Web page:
Saturday, day two of the festival, came in cool and overcast, but the rain held off until noon. The crowd was down from the day before, but the streets were still alive with festival-goers.
While the local oyster harvest is the raison d’etre for the festival, there is much more to see and do—more food, causes, and vendors of many wares. The main streets in the town of Urbana are closed to vehicles and the town becomes one huge street fair. Virginia Street, he “main drag” in Urbana, runs roughly east-west. The east end runs down toward the town waterfront park and marina. The street fair extends more than half a mile to the west.
Friday was the better day weather-wise and the crowds included an assortment of characters, including a man with his three dogs sporting a patriotic combination of red, white, and blue sunglasses, hats, tutus and Old Glories.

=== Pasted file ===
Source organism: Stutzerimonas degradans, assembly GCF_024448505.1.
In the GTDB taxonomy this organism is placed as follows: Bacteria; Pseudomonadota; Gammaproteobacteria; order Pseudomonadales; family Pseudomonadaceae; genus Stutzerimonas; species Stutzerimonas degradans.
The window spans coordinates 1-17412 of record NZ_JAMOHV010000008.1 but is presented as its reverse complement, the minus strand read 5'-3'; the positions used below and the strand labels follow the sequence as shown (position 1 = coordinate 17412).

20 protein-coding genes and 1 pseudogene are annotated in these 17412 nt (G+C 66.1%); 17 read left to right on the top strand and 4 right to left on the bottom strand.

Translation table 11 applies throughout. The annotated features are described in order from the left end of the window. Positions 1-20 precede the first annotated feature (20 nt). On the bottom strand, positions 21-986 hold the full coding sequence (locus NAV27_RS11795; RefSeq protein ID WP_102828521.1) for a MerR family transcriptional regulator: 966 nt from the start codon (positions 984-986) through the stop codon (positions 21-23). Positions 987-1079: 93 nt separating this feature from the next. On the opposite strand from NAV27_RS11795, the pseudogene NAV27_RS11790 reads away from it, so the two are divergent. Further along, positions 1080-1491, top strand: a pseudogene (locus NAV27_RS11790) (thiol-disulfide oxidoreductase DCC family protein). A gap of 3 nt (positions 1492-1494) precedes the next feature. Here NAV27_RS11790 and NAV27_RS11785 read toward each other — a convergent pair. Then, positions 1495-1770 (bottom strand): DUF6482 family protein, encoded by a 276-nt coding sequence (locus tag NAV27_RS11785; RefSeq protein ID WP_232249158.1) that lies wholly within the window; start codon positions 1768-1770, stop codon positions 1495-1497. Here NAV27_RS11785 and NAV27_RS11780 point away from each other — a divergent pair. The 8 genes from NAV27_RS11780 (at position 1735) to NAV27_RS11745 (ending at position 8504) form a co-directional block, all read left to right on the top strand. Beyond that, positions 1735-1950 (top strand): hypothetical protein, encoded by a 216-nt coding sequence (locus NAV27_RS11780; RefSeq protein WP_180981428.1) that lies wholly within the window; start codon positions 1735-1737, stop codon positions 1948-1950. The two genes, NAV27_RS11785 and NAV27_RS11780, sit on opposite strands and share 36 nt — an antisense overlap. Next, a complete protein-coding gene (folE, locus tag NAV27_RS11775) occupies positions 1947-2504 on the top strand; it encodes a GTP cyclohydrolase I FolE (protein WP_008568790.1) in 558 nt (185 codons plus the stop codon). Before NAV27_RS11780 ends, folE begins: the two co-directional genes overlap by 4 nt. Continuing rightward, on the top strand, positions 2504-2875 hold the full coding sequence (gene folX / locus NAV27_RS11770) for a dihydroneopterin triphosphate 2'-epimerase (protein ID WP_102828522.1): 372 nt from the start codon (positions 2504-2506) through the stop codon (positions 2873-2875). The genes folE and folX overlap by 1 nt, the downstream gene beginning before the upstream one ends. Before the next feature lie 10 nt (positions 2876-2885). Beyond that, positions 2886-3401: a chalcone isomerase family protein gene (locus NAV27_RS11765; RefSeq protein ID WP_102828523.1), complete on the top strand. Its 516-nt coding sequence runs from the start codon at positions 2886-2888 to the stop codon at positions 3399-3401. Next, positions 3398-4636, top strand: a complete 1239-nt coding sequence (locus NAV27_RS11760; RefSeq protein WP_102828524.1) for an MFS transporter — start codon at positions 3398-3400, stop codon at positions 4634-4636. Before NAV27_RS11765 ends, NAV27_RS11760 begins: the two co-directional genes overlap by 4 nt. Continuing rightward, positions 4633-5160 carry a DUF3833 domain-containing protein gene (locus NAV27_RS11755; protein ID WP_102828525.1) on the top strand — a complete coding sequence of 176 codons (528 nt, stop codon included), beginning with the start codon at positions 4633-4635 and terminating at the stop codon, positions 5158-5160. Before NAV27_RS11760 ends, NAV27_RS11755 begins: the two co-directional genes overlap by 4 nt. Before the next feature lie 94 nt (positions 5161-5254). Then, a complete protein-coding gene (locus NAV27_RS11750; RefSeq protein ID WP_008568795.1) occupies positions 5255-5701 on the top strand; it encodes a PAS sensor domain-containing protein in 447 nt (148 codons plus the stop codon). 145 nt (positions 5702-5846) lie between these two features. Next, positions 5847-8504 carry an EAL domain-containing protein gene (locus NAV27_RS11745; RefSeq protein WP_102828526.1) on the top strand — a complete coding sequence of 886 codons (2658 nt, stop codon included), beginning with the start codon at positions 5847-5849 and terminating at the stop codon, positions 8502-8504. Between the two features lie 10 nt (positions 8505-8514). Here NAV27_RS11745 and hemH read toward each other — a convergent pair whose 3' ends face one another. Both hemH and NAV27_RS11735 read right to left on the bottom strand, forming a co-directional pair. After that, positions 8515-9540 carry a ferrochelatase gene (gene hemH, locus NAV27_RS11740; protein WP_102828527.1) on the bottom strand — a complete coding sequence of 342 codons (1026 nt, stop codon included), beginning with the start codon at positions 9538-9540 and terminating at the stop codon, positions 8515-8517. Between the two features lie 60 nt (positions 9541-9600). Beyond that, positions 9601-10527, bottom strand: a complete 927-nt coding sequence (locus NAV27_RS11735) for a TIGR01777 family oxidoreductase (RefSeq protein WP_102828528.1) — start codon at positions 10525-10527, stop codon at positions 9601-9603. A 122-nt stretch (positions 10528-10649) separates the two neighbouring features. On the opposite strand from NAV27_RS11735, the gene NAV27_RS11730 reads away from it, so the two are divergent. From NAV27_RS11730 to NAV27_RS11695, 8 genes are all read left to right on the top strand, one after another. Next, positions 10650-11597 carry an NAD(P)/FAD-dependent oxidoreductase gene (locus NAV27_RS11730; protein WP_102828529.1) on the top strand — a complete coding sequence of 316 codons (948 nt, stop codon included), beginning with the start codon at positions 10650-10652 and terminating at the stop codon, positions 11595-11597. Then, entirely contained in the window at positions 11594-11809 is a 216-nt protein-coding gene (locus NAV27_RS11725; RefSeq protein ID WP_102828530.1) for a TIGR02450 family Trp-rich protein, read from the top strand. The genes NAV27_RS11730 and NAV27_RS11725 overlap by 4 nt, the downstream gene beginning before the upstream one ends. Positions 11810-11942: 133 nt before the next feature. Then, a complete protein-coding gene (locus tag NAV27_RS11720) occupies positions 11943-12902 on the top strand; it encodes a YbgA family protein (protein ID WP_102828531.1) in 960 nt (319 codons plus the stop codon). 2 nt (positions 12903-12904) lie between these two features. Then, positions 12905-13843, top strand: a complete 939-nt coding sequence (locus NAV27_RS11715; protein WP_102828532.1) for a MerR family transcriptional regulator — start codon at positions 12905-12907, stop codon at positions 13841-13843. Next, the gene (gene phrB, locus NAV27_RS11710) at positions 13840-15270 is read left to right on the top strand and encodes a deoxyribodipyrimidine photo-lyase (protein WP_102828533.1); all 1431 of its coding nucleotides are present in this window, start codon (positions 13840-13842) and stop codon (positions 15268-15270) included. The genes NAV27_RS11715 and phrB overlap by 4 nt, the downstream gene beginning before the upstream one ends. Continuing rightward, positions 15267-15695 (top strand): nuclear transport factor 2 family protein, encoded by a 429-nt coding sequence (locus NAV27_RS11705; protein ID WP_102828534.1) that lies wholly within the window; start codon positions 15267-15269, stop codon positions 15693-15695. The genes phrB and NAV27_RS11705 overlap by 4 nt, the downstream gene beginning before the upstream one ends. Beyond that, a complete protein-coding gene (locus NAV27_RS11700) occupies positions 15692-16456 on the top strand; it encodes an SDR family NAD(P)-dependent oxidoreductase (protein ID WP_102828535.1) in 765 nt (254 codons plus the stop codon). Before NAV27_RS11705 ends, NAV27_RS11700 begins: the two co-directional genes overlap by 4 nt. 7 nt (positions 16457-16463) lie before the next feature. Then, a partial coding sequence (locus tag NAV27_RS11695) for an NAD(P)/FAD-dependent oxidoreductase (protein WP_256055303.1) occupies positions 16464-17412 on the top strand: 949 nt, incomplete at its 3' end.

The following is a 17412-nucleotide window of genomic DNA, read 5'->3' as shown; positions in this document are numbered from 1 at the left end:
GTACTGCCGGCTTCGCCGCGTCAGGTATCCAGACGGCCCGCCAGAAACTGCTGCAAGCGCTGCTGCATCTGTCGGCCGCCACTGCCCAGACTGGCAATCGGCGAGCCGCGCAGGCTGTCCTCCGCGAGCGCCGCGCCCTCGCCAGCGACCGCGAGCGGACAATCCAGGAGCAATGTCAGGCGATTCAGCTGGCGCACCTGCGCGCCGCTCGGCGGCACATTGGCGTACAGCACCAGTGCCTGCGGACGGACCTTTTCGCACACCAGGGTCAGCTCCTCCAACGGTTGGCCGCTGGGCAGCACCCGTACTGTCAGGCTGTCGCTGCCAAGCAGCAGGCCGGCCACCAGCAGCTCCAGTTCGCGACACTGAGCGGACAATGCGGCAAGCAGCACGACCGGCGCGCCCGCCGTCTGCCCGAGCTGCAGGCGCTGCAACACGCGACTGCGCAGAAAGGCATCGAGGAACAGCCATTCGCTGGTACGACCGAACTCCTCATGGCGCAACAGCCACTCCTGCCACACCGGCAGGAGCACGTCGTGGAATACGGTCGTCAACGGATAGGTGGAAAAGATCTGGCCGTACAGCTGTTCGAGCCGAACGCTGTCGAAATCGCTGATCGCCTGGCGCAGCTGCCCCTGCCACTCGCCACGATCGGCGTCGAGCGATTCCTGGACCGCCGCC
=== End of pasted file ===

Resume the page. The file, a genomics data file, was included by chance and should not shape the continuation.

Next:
Food and t-shirt vendors continued to have steady business until the rains came.
Rappahannock Avenue, a cross street near the west end extends north another several hundred yards with even more booths, displays vendors and performers. Art, clothing, packaged and hot foods, and the ever-present (but poorly attend on this gloomy day) sunglasses vendors lined the avenue.
One interesting display was the model train railroad set up on a trailer designed as a red caboose. Sponsored by a local model railroading club. I was particularly impressed by the small rail car painted with a Boy Scouts of America montage.